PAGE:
1001 Films: Carrie (1976)

‘These are godless times’

Carrie (Sissy Spacek) is the daughter of a highly religious mother who’s constantly picked on by her peers at school and also has the ability to move things with her mind (telekinesis).

Horror films seem to always find ways of framing innocence, religion and sexuality in ways that perturb most audiences. With a film like this, that begins with an extended slow motion sequence of teenage women naked in the locker room and ending with Carrie experiencing her period (what we can assume is her first time) it’s hard not to be perturbed. Brian De Palma’s use of these symbols to help progress the tale of Carrie and how her powers, and social standing, progresses throughout the film creates the base for a horror classic that everyone can dive into.

When Carrie returns home to her mother, Margaret White (Piper Laurie), after having her period and we’re treated to the manner in which she’s treated by her mother we quickly see how repressed she is under the weight of the bible’s teachings.  While being a skewed version of the bible and religious teachings where “the raven was called sin” and “the first sin was intercourse” are some of the lessons being shared it’s obvious that this will not end well.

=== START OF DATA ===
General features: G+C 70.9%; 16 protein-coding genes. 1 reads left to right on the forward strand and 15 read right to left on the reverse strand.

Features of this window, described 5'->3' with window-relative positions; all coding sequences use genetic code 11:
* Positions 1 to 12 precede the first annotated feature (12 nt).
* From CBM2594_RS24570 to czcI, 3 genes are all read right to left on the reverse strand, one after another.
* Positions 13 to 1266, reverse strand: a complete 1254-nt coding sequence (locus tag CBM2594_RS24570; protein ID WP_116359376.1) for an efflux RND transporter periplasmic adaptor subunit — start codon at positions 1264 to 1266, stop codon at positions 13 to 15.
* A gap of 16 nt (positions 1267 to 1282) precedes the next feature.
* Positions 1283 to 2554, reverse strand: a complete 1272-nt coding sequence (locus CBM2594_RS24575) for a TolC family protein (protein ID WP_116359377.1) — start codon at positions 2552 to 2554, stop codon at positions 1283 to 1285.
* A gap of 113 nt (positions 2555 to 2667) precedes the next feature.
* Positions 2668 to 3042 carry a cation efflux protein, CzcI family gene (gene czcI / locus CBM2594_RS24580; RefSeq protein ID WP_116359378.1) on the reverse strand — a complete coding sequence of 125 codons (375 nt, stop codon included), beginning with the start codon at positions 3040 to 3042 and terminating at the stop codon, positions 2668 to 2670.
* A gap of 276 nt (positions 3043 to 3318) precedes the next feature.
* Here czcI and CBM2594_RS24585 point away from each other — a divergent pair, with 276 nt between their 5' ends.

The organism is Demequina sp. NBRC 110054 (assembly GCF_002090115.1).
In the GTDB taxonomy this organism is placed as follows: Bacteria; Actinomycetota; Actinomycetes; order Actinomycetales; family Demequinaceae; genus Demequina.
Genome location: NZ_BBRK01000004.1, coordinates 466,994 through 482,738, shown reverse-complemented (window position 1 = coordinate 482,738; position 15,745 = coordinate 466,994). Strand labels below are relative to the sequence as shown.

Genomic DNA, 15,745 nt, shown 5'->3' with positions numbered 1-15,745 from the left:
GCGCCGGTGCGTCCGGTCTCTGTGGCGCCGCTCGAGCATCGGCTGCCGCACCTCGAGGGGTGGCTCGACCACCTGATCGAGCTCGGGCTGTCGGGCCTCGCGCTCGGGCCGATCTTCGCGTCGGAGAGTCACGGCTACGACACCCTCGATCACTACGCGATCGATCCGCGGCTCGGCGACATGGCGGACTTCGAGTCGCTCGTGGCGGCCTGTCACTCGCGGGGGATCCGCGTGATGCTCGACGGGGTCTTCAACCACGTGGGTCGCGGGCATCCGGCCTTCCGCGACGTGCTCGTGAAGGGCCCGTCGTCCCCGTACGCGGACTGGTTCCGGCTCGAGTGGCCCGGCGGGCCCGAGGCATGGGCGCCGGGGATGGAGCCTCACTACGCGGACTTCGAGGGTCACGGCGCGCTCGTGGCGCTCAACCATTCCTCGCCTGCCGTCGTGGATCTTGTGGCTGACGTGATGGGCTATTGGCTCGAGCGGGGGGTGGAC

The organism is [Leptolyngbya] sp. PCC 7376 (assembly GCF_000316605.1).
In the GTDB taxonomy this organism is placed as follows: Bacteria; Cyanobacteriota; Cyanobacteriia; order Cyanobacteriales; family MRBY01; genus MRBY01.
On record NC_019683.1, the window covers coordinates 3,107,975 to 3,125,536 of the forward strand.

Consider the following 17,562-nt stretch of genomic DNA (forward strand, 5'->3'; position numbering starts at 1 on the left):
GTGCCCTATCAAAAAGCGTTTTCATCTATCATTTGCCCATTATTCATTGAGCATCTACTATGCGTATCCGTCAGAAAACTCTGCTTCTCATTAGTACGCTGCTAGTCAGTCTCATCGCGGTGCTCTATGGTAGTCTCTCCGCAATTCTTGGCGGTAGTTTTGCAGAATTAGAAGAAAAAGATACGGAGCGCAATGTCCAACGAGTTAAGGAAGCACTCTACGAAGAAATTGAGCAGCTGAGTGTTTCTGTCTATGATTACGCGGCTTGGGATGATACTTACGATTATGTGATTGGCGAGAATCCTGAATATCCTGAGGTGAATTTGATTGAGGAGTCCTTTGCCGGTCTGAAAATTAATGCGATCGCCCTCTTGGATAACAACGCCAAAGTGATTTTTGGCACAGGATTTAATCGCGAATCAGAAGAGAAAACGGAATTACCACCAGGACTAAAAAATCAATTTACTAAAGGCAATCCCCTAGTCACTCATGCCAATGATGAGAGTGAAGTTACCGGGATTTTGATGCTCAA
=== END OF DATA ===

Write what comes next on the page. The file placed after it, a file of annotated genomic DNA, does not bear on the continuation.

The introductory sequence in slow motion is what returns to our mind as the finale sequence at prom plays out as Carrie and Tommy Ross (William Katt) walk up to the stage to accept their prizes as Prom King and Queen. Unbeknownst to Tommy with the pig’s blood prank ready to go on Carrie the crowd is in for a night they probably won’t survive. With the blood from the beginning representing Carrie’s becoming a woman, her sexual life beginning and the beginning of the development of her power over the world (via telekinesis and being a woman) it’s right to see her douses in blood burning down the building.

Women have the power to give life in this world and that power is so direct that it’s impossible to ignore them. So when we bully and push them to the point of no return this is the result. The film keeps a standard hold on women’s place in society and how they strive to usurp that limited position. When Margaret tries to inhibit Carrie’s actions via the teachings of the bible all she’s doing is propagating the  same problems that have existed in society as it relates to women’s roles just as we see Chris (Nancy Allen) pushing Billy (John Travolta) to do this horrible prank via her sexual favours.

In addition to all of these thematic strengths the film has even more to offer with the acting talent of Piper Laurie as Margaret. Some may say that she’s busy off in another film where everyone is on her level all the time; however it keeps the audience in a shocking surprise every time we get a scene with her. Everyone else in the film understands that they’re in a 70s horror film on the level of a Halloween acting requirement it would seem, but Laurie went for the fences and it’s great to watch.

Rating: 7.5/10